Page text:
The Weekly Brief by Lyxor Cross Asset Research
Race to the Bottom Fuels CTAs and Global Macro
Central Banks have re-engaged into a race to the bottom over the recent weeks, which has generated support to hedge fund strategies with sizeable FX and fixed income positions.
Two weeks ago, the surprise move by the BoJ to introduce "Quantitative and Qualitative Monetary Easing with a Negative Interest Rate" led to a depreciation of the JPY vs USD and a rebound of Japanese equities (though short lived). In its statement, the BoJ said that “it will cut the interest rate further into negative territory if judged as necessary”. Meanwhile, Janet Yellen will speak on several occasions over the next few days. Although, she is not expected to provide a detailed guidance about the next FOMC decision to be adopted mid- March, markets hope the tone will be dovish. Finally, the European Central Bank is set to adopt additional easing steps at its next monetary policy meeting on March 10.
Since the beginning of the year, the main beneficiaries of such renewed central bank activism have been CTAs and Global Macro. According to Lyxor indices, these strategies are the only ones posting positive returns year to date (3.3% and 0.2% respectively). At the other end of the spectrum, hedge fund strategies with more market directionality such as L/S Equity and Event Driven underperformed (-2.1% and -2.3% respectively). Our recommendations remain the same: a preference in strategies with a relative value approach (overweight Global Macro and Fixed Income Arbitrage, along with L/S Equity Market Neutral and L/S Equity Variable Bias). On the contrary, we continue to recommend avoiding L/S Equity Long Bias, L/S Credit and Special Situations in Event Driven.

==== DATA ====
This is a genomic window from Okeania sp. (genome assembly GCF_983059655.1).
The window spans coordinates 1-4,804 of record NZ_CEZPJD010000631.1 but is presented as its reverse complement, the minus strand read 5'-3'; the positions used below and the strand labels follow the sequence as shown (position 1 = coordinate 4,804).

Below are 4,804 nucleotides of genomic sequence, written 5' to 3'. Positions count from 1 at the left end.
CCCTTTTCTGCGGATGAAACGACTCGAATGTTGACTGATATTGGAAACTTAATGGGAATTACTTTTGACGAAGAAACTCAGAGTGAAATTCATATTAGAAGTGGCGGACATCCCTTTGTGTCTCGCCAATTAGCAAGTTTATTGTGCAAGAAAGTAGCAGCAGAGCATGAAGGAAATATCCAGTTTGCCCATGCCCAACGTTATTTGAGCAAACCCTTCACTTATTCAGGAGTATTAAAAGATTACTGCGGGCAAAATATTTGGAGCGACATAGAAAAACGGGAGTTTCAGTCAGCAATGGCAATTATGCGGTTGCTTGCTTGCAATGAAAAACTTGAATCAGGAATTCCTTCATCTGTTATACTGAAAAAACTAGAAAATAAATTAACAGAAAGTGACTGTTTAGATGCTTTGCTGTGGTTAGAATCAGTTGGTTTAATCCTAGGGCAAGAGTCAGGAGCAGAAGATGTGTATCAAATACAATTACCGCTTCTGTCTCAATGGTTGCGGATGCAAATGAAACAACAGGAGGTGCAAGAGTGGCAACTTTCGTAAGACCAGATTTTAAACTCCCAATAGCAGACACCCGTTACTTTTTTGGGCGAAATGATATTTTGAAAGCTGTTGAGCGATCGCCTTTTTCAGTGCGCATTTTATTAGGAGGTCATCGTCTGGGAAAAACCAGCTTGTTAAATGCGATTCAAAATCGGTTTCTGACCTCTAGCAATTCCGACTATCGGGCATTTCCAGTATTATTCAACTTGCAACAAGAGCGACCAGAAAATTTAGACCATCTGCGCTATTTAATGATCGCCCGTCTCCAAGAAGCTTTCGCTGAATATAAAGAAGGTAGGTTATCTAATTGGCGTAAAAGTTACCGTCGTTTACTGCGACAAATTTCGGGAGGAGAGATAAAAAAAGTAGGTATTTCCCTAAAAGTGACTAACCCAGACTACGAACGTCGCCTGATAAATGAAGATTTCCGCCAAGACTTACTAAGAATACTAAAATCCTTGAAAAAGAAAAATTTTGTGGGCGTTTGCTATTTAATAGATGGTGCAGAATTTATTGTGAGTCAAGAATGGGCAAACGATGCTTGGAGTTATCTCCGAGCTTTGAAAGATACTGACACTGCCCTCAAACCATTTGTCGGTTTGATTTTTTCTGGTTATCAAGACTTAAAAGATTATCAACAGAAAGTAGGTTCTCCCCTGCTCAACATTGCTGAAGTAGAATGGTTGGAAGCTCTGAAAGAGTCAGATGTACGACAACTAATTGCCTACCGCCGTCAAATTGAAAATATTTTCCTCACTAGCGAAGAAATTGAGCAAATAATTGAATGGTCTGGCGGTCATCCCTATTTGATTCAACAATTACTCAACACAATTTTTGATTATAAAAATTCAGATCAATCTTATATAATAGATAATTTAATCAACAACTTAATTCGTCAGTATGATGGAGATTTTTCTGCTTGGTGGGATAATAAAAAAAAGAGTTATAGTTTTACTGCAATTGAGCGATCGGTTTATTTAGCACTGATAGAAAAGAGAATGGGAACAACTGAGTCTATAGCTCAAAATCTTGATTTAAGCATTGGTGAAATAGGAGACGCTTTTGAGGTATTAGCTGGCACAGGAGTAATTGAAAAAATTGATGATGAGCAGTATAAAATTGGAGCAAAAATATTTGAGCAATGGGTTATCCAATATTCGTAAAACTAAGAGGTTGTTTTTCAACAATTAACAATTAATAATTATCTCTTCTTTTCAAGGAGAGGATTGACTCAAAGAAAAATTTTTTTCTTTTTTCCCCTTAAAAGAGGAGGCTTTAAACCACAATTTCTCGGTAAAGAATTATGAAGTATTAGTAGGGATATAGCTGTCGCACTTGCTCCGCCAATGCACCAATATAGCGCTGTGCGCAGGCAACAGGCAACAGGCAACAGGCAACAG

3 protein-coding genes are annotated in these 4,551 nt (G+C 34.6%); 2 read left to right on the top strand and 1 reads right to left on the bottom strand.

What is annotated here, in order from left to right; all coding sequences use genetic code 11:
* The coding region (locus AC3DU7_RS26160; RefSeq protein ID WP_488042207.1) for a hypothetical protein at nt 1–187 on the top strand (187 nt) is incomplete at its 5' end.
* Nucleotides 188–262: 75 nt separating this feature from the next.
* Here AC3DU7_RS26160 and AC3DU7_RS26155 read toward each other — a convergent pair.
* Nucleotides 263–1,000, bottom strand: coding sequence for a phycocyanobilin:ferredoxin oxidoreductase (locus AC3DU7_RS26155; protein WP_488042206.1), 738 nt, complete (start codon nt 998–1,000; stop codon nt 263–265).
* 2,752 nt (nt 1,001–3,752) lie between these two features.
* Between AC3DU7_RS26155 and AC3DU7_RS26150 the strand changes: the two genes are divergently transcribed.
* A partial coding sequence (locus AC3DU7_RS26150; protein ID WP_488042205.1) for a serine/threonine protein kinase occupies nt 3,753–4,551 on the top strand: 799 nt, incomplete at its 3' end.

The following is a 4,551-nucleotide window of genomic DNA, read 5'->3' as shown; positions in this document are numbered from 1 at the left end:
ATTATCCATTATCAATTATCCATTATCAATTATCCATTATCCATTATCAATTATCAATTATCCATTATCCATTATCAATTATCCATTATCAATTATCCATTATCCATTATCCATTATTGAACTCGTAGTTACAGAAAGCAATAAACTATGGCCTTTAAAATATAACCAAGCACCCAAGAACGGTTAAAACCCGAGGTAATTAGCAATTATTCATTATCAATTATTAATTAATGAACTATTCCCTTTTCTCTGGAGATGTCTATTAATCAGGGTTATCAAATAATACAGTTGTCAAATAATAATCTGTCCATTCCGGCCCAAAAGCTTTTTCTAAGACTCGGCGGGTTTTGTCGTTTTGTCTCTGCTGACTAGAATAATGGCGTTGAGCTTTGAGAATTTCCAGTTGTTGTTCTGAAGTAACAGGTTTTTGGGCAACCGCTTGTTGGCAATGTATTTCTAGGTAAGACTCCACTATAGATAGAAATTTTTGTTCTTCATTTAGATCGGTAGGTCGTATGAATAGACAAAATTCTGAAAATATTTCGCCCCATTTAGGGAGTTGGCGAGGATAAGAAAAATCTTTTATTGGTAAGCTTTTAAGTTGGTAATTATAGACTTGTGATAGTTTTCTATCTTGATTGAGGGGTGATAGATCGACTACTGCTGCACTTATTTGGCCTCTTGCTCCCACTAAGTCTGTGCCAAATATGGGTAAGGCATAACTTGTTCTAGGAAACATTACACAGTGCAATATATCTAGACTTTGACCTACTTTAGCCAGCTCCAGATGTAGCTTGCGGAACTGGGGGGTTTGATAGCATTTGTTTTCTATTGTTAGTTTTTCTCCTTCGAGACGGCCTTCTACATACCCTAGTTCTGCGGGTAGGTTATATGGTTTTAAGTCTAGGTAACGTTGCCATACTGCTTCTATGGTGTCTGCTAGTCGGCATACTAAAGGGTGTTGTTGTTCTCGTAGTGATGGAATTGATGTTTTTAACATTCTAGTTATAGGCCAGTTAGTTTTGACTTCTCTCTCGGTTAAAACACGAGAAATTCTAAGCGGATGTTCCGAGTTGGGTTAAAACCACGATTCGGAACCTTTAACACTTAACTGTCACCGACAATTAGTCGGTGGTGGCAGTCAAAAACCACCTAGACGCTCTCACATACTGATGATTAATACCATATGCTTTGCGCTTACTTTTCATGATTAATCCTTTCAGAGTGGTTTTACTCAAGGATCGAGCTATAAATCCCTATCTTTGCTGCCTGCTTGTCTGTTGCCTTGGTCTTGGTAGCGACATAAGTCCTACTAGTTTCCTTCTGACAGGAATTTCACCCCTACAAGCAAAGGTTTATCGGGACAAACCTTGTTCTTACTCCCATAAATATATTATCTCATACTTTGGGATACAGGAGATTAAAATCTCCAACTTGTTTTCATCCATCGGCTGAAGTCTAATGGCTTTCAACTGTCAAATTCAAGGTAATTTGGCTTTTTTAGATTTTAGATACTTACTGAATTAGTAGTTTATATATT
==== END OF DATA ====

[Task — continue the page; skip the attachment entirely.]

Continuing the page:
Going forward, markets remain concerned about recession risks in the US and the declining marginal impact of central bank actions. Translated into hedge fund allocation, a very defensive investor would favor a 100% allocation to CTAs. Managed Futures will be the only hedge fund strategy delivering positive returns if US equities enter bear market. We do not fall into the group of pessimists. We note that US consumption continued to grow at a robust pace in Q4 last year and real wages continued to move higher into 2016. This should ultimately support activity and lead to a rebound in risk assets at a later stage.
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